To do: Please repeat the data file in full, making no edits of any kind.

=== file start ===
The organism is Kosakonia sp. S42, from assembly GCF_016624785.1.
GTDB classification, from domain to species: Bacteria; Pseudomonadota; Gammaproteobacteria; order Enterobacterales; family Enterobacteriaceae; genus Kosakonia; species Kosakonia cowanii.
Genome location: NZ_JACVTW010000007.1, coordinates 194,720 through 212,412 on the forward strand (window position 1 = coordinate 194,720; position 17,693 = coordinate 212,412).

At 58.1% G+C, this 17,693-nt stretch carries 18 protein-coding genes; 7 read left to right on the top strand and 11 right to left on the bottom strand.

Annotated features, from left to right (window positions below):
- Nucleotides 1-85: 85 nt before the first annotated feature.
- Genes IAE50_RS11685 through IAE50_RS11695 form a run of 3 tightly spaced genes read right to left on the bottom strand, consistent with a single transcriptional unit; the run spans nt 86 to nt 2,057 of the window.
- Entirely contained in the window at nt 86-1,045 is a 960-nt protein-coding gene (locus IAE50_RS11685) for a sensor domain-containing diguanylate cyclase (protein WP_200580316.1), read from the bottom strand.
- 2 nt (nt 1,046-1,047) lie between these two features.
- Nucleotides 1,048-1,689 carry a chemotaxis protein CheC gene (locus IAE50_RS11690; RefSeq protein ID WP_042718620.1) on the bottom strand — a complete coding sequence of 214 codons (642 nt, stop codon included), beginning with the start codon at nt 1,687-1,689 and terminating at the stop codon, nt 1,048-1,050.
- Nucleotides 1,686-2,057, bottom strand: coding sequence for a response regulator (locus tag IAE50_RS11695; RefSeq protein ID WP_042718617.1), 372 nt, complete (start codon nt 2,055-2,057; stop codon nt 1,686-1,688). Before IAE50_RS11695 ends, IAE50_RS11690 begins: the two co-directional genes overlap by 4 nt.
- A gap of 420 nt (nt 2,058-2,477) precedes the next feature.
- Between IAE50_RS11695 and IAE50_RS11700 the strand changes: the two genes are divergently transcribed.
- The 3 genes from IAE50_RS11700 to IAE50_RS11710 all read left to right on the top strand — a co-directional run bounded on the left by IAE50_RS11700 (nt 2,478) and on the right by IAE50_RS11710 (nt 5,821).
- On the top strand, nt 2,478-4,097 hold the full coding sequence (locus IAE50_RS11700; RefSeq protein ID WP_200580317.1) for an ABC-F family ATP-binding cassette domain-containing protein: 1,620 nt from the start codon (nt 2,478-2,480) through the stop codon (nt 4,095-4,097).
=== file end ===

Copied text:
The organism is Kosakonia sp. S42, from assembly GCF_016624785.1.
GTDB classification, from domain to species: Bacteria; Pseudomonadota; Gammaproteobacteria; order Enterobacterales; family Enterobacteriaceae; genus Kosakonia; species Kosakonia cowanii.
Genome location: NZ_JACVTW010000007.1, coordinates 194,720 through 212,412 on the forward strand (window position 1 = coordinate 194,720; position 17,693 = coordinate 212,412).

At 58.1% G+C, this 17,693-nt stretch carries 18 protein-coding genes; 7 read left to right on the top strand and 11 right to left on the bottom strand.

Annotated features, from left to right (window positions below):
- Nucleotides 1-85: 85 nt before the first annotated feature.
- Genes IAE50_RS11685 through IAE50_RS11695 form a run of 3 tightly spaced genes read right to left on the bottom strand, consistent with a single transcriptional unit; the run spans nt 86 to nt 2,057 of the window.
- Entirely contained in the window at nt 86-1,045 is a 960-nt protein-coding gene (locus IAE50_RS11685) for a sensor domain-containing diguanylate cyclase (protein WP_200580316.1), read from the bottom strand.
- 2 nt (nt 1,046-1,047) lie between these two features.
- Nucleotides 1,048-1,689 carry a chemotaxis protein CheC gene (locus IAE50_RS11690; RefSeq protein ID WP_042718620.1) on the bottom strand — a complete coding sequence of 214 codons (642 nt, stop codon included), beginning with the start codon at nt 1,687-1,689 and terminating at the stop codon, nt 1,048-1,050.
- Nucleotides 1,686-2,057, bottom strand: coding sequence for a response regulator (locus tag IAE50_RS11695; RefSeq protein ID WP_042718617.1), 372 nt, complete (start codon nt 2,055-2,057; stop codon nt 1,686-1,688). Before IAE50_RS11695 ends, IAE50_RS11690 begins: the two co-directional genes overlap by 4 nt.
- A gap of 420 nt (nt 2,058-2,477) precedes the next feature.
- Between IAE50_RS11695 and IAE50_RS11700 the strand changes: the two genes are divergently transcribed.
- The 3 genes from IAE50_RS11700 to IAE50_RS11710 all read left to right on the top strand — a co-directional run bounded on the left by IAE50_RS11700 (nt 2,478) and on the right by IAE50_RS11710 (nt 5,821).
- On the top strand, nt 2,478-4,097 hold the full coding sequence (locus IAE50_RS11700; RefSeq protein ID WP_200580317.1) for an ABC-F family ATP-binding cassette domain-containing protein: 1,620 nt from the start codon (nt 2,478-2,480) through the stop codon (nt 4,095-4,097).